#MeToo is a hashtag coined by actress Alyssa Milano as a rallying cry to draw attention to sexual assault and harassment, initially in the movie industry and workplace.1 During the first 24 hours after the hashtag initiated, it was posted 12 million times on Facebook and has increasingly taken root since then.2
The medical world is not immune to issues of sexual harassment, typically of women but also of men.3 And although much of the focus has been on the harassment of physicians by other medical professionals (eg, superiors), there have also been accounts of physicians who experience harassment at the hands of patients and who are not prepared for how to handle that type of encounter.4
Part of the Job?
Psychiatrists have historically been vulnerable to several aspects of sexual harassment. A 1999 survey conducted in the United Kingdom found that of 100 male and female psychiatric trainees, 86% reported sexual harassment taking the form of deliberate physical contact, excessive proximity (eg, leaning over or cornering), letters, telephone calls, and being exposed to sexual material, with most offenses having been perpetrated by patients.5 Although the majority of sexual harassment seems to take place in hospital settings, such as the emergency department, female physicians have also reported it from patients in their offices as well.6
One reason psychiatrists are unclear how to respond to patients’ advances is that they do not always regard them as “sexual harassment,” the study authors note. In particular, diagnoses of confused states, mania, or schizophrenia made subjects less likely to consider unwanted sexual behavior to be “sexual harassment.” Nevertheless, the authors emphasize that the psychological impact on victims “should be acknowledged even when the behaviour of the perpetrator can be explained by diagnosis.”5
Sexual harassment involves not only touch but also sexually seductive statements. And although people in other professions or other areas of medicine might see these types of statements as inappropriate, hearing them without judging or labeling is part and parcel of being a psychiatrist.
“The mandate of psychotherapy is for the patient to talk about what is on his/her mind and to provide a safe environment for the expression of concerns that may not be appropriate or acceptable in other relationships,” according to Dinah Miller, MD, Assistant Professor of Psychiatry, Johns Hopkins School of Medicine, Baltimore, Maryland.
“There are times, however, patients may talk about topics that make the therapist uncomfortable,” she told Psychiatry Advisor.
This includes not only discussion of sexual fantasies or experiences but also erotic transference that the patient might feel toward the therapist — a central component of therapy that applies to female psychiatrists treating male patients as well as male psychiatrists treating female patients.
Transference can be defined as “unconscious feelings that are transposed onto another significant individual.”7 Sexualized transference is “any transference in which the patient’s fantasies about the analyst contain elements that are primarily reverential, romantic, intimate, sensual, or sexual,” whereas erotic transference is “an intense, vivid, irrational erotic preoccupation with the therapist characterized by overt, seemingly egosyntonic demands for love and sexual fulfillment.”7 The patient is “unable to focus on developing appropriate insights and attends the sessions for the opportunity to be close to the therapist, with the hope that the therapist will reciprocate love.”7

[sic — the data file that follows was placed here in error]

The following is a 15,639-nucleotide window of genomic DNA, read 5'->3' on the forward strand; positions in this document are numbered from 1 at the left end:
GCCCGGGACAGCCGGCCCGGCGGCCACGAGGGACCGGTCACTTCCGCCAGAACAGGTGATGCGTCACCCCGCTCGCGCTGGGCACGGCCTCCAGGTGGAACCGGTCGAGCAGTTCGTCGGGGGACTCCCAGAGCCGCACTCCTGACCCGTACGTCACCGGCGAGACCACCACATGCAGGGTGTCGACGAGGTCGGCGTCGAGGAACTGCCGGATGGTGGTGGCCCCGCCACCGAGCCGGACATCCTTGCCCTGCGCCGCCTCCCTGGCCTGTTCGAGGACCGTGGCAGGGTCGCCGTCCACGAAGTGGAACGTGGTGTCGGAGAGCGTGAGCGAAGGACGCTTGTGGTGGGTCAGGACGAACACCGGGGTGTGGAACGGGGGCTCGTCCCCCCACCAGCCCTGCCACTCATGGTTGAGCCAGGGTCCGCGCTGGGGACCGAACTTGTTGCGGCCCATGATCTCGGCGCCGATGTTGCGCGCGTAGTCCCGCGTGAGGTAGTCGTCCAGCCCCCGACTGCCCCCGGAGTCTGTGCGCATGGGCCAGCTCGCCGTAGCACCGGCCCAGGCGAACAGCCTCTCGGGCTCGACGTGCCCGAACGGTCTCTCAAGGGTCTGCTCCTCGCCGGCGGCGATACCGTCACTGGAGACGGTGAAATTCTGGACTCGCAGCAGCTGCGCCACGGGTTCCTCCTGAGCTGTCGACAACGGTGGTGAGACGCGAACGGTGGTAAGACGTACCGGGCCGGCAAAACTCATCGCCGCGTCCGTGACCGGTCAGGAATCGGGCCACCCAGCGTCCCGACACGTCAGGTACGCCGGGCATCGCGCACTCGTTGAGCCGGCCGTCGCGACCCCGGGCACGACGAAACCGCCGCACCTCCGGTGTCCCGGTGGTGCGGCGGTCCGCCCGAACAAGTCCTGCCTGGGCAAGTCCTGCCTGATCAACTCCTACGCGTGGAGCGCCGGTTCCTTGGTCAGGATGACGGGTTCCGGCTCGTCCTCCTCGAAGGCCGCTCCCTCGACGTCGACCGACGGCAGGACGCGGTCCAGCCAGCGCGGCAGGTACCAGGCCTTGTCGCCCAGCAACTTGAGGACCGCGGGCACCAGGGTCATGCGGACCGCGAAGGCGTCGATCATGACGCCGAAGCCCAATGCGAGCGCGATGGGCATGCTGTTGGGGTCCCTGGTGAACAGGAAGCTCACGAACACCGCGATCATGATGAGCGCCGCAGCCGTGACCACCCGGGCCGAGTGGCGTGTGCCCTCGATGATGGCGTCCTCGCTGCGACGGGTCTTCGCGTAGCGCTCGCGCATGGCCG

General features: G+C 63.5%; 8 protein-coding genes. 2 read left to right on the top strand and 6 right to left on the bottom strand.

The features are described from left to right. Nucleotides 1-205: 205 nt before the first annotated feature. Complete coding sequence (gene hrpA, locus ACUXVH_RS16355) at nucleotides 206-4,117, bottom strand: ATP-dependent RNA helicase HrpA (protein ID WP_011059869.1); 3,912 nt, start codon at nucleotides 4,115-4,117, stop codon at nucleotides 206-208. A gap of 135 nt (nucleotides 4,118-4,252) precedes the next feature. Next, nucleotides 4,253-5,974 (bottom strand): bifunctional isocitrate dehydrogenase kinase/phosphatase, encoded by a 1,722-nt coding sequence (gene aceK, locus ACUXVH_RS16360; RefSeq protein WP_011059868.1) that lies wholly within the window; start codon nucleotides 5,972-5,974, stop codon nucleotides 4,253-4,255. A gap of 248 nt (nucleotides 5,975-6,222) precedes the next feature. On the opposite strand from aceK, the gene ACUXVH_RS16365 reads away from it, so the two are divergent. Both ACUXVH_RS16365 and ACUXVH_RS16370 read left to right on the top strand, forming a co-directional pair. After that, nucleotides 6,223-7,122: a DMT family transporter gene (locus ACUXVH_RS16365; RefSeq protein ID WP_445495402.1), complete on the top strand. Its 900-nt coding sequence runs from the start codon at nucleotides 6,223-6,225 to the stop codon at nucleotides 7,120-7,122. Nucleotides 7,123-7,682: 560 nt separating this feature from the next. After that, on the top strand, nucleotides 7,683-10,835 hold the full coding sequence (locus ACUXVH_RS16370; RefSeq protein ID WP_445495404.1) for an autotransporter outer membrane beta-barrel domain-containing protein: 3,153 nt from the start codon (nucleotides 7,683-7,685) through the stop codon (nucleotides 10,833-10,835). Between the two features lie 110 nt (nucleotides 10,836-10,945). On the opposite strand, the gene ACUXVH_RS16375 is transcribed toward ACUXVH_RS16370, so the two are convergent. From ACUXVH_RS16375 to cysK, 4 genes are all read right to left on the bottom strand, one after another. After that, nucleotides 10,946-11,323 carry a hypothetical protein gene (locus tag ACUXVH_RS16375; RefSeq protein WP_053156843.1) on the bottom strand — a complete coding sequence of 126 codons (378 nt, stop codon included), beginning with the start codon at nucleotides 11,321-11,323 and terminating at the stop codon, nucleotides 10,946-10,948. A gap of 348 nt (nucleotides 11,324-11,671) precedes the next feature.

Often, a person’s discomfort can be internal “radar,” an internal clue that something is off with another person’s comments. But personal discomfort is not always a signal for a therapist.
“Psychotherapists get used to being uncomfortable. Patients may talk about their own misbehavior; for example, if a patient talks about taking advantage of another person, or of exacting revenge, or of having committed a crime,” said Dr Miller, who also has a private practice in Baltimore. “Or patients may talk in therapy about political views that the therapist finds difficult to hear.”
She continued, “In the case of sexual material, the therapist needs to figure out if the patient is bringing the topic up because it’s troubling him or her, or if he’s bringing up sexual topics for the purpose of evoking a response in the therapist; in which case, it makes sense to explore this as part of the therapy.”
Does this mean that the patient gets carte blanche to make advances or seductive comments to the therapist?
Dr Miller clarified that if a patient is “overtly aggressive, threatening, or inappropriate in a way that can’t be explained by a psychotic state, a therapist can’t work with a patient when safety is a concern in the session.”
How to Differentiate
Psychiatrists should be aware of the origins of their own discomfort and whether it arises from countertransference, according to David Goldenberg, MD, Assistant Professor of Clinical Psychiatry at Weill Cornell Medical College and Director of the Psychodynamic Psychotherapy Program at New York Psychiatric Society and Institute in New York City.
“You have to distinguish between your own countertransference reaction, as opposed to a patient’s obvious provocation,” he told Psychiatry Advisor.